Investors increased bullish bets on US dollar for the first time in ten weeks to $7.4 billion from $5.74 billion against the major currencies in the previous week according to the report of the Commodity Futures Trading Commission (CFTC) covering data up to March 1. The sentiment improved for the US dollar as concerns about US economy starting to slip into recession subsided. The US fourth quarter GDP growth was revised upward to an annualized rate of 1% from a preliminary reading of 0.7%. Other positive statistics were the 4.9% rise in January durable goods orders after a 4.8% fall in December and a 1.5% increase in construction spending. Also the slowing of the pace of contraction in manufacturing activity was viewed as a sign of impending recovery as the ISM manufacturing index at 49.5 in February ( below 50 level indicates contraction) came in higher than the 48.2 reading the previous month. Other data such as increased personal income and spending in January, as well as a 1.7% rise in core personal consumption expenditure index year-over-year in January compared with 1.5% rise in December indicated US economic recovery continues, relieving concerns about the impact of slowing global growth on US economy. As is evident from the Sentiment table, sentiment improved for all major currencies except for the euro and British Pound. And among six major currencies Japanese yen and Australian dollar are still the two currencies held net long against the US dollar.
The euro sentiment deteriorated during the week with a sharp increase in net short bets. The net short position in euro widened by $2.8bn to $9.3bn. The euro net short position rose as investors reduced the gross long positions by 6404 contracts and increased shorts by 18083. The Japanese yen sentiment improved as investors sought the safety of yen amid continued volatility in financial markets. The net long position in Japanese yen rose at a steady rate of $0.6bn a week to $6.5bn. Investors increased the gross longs by 1694 contracts and cut gross shorts by 5197. Sentiment deteriorated for the British Pound as investors weighed the impact on UK currency of a possible exit of Britain from European Union. The net short position widened by $0.5bn to $3.4bn. Investors increased both the gross longs and shorts.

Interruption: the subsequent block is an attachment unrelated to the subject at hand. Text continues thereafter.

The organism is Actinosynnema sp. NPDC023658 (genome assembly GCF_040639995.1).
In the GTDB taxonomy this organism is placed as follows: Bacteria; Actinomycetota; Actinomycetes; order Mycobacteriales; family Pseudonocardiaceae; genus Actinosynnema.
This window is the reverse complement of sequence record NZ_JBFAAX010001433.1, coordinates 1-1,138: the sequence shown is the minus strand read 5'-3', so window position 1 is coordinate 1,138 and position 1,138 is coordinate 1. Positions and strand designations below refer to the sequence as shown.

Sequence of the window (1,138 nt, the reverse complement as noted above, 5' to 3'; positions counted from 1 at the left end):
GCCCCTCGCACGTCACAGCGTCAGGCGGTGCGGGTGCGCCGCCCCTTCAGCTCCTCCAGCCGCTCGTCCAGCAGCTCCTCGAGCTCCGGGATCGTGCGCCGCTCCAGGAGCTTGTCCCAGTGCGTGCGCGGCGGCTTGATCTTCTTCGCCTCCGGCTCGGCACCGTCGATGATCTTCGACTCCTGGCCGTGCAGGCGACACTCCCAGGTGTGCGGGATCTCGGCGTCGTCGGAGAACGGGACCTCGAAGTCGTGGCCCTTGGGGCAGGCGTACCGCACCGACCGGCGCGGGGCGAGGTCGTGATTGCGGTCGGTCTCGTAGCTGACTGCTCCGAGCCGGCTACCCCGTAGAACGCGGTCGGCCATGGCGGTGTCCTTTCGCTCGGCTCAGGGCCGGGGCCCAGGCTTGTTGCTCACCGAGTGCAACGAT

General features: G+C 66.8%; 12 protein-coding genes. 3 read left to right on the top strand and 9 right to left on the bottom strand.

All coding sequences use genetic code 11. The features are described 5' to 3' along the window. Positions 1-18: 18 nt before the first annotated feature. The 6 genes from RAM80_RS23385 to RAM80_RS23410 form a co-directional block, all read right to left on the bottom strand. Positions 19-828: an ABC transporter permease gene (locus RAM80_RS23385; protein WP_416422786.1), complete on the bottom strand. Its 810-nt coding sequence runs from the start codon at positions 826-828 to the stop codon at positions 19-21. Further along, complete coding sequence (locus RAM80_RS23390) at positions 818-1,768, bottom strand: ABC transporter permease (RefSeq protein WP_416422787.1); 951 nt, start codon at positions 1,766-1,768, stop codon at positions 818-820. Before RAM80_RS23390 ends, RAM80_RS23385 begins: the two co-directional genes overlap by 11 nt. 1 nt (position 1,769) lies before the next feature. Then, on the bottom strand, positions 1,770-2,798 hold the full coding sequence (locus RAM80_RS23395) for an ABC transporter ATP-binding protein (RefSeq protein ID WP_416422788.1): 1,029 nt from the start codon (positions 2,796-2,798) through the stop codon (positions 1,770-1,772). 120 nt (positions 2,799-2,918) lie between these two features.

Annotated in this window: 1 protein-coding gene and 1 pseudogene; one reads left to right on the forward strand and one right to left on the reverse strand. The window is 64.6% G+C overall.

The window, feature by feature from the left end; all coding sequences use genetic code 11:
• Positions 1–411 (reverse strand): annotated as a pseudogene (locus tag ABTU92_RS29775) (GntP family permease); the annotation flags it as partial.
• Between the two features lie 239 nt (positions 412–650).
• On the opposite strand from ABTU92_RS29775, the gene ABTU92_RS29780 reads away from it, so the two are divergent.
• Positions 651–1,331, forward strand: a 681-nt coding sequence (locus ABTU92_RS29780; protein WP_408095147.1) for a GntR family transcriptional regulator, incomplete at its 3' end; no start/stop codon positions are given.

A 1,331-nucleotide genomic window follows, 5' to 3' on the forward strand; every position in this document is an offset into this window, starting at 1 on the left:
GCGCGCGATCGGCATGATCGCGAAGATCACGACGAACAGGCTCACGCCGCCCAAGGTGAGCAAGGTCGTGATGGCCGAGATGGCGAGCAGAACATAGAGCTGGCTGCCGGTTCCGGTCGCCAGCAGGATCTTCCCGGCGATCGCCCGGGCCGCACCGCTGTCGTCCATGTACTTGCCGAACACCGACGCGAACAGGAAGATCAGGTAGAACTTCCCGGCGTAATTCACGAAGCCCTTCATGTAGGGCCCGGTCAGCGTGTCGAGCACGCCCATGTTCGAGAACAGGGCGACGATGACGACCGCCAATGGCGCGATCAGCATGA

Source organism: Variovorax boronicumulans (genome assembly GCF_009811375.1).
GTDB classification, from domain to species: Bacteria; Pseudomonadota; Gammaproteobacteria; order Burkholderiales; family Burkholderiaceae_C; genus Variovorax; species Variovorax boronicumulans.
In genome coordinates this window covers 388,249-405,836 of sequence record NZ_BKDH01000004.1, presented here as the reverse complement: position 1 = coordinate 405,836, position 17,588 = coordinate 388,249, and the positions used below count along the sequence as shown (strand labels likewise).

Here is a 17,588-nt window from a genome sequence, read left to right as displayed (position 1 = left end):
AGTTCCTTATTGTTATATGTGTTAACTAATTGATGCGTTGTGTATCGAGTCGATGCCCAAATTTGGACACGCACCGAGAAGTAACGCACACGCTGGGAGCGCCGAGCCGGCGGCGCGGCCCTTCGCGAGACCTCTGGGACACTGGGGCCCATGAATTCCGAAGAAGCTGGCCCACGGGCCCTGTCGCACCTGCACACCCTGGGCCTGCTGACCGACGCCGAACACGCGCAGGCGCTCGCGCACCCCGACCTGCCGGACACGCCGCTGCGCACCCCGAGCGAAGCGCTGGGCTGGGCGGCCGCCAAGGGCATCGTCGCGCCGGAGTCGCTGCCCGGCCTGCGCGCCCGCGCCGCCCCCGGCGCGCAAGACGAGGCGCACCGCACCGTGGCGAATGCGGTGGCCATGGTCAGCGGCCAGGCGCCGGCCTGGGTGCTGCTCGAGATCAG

The improvement of sentiment for the Canadian dollar continued with the net short position narrowing by $0.4bn to $2.2bn. Net short bets in Canadian dollar are still the third biggest after bearish bets in euro and Pound. Investors covered shorts and cut the gross longs. The bullish sentiment toward the Australian dollar continued to strengthen with the net long position increasing by $0.52bn to $1.2bn. Investors built the gross longs and covered the shorts. The sentiment for the Swiss franc continued to improve with net short bets narrowing by $0.1bn to of $0.18bn. Investors cut both the gross shorts and gross longs.